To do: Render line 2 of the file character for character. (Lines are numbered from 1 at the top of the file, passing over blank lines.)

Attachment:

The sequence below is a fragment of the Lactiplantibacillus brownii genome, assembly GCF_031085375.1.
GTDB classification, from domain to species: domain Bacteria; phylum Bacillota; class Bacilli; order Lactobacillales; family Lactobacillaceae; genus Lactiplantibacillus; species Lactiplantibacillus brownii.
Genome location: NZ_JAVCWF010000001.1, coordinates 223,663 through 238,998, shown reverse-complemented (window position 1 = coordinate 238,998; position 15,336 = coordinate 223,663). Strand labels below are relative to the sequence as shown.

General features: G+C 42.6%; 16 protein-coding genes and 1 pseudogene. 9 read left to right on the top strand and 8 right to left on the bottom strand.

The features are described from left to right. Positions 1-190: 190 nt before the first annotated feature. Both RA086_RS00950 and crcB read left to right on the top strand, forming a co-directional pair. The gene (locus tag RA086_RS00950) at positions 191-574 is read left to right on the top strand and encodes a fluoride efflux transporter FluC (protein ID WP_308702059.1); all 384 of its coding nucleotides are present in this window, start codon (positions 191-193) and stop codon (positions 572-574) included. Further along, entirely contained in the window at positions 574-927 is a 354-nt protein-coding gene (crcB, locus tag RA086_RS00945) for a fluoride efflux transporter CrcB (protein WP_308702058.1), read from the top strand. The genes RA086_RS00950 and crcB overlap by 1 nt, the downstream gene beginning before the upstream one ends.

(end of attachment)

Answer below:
GTDB classification, from domain to species: domain Bacteria; phylum Bacillota; class Bacilli; order Lactobacillales; family Lactobacillaceae; genus Lactiplantibacillus; species Lactiplantibacillus brownii.